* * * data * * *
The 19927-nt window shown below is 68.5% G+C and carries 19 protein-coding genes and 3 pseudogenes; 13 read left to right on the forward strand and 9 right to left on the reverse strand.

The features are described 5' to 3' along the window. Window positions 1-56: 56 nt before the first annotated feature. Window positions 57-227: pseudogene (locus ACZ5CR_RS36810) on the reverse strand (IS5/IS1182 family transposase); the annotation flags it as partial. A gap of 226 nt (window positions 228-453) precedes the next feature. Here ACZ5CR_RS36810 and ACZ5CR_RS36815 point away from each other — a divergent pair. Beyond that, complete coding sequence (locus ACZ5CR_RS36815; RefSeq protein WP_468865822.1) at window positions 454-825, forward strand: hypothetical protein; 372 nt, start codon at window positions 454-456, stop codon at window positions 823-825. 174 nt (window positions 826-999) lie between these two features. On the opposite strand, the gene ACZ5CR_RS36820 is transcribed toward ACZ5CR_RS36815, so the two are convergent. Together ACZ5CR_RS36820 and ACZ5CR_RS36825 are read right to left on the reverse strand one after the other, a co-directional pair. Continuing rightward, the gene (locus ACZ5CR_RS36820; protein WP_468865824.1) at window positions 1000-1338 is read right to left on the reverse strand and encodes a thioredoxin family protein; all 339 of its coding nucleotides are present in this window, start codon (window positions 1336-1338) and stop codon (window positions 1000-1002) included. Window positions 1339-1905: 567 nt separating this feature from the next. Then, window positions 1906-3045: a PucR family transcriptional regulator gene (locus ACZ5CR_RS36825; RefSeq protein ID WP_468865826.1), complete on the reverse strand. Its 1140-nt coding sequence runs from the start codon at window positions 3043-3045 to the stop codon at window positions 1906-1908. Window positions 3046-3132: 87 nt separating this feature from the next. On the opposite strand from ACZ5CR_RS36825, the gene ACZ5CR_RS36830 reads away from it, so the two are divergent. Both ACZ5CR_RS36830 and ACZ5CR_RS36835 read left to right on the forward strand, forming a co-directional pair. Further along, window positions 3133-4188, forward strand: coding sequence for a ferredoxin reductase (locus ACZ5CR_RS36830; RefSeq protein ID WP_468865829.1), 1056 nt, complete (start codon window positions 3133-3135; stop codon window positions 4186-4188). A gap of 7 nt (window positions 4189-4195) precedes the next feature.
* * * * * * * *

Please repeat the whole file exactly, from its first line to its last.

The 19927-nt window shown below is 68.5% G+C and carries 19 protein-coding genes and 3 pseudogenes; 13 read left to right on the forward strand and 9 right to left on the reverse strand.

The features are described 5' to 3' along the window. Window positions 1-56: 56 nt before the first annotated feature. Window positions 57-227: pseudogene (locus ACZ5CR_RS36810) on the reverse strand (IS5/IS1182 family transposase); the annotation flags it as partial. A gap of 226 nt (window positions 228-453) precedes the next feature. Here ACZ5CR_RS36810 and ACZ5CR_RS36815 point away from each other — a divergent pair. Beyond that, complete coding sequence (locus ACZ5CR_RS36815; RefSeq protein WP_468865822.1) at window positions 454-825, forward strand: hypothetical protein; 372 nt, start codon at window positions 454-456, stop codon at window positions 823-825. 174 nt (window positions 826-999) lie between these two features. On the opposite strand, the gene ACZ5CR_RS36820 is transcribed toward ACZ5CR_RS36815, so the two are convergent. Together ACZ5CR_RS36820 and ACZ5CR_RS36825 are read right to left on the reverse strand one after the other, a co-directional pair. Continuing rightward, the gene (locus ACZ5CR_RS36820; protein WP_468865824.1) at window positions 1000-1338 is read right to left on the reverse strand and encodes a thioredoxin family protein; all 339 of its coding nucleotides are present in this window, start codon (window positions 1336-1338) and stop codon (window positions 1000-1002) included. Window positions 1339-1905: 567 nt separating this feature from the next. Then, window positions 1906-3045: a PucR family transcriptional regulator gene (locus ACZ5CR_RS36825; RefSeq protein ID WP_468865826.1), complete on the reverse strand. Its 1140-nt coding sequence runs from the start codon at window positions 3043-3045 to the stop codon at window positions 1906-1908. Window positions 3046-3132: 87 nt separating this feature from the next. On the opposite strand from ACZ5CR_RS36825, the gene ACZ5CR_RS36830 reads away from it, so the two are divergent. Both ACZ5CR_RS36830 and ACZ5CR_RS36835 read left to right on the forward strand, forming a co-directional pair. Further along, window positions 3133-4188, forward strand: coding sequence for a ferredoxin reductase (locus ACZ5CR_RS36830; RefSeq protein ID WP_468865829.1), 1056 nt, complete (start codon window positions 3133-3135; stop codon window positions 4186-4188). A gap of 7 nt (window positions 4189-4195) precedes the next feature.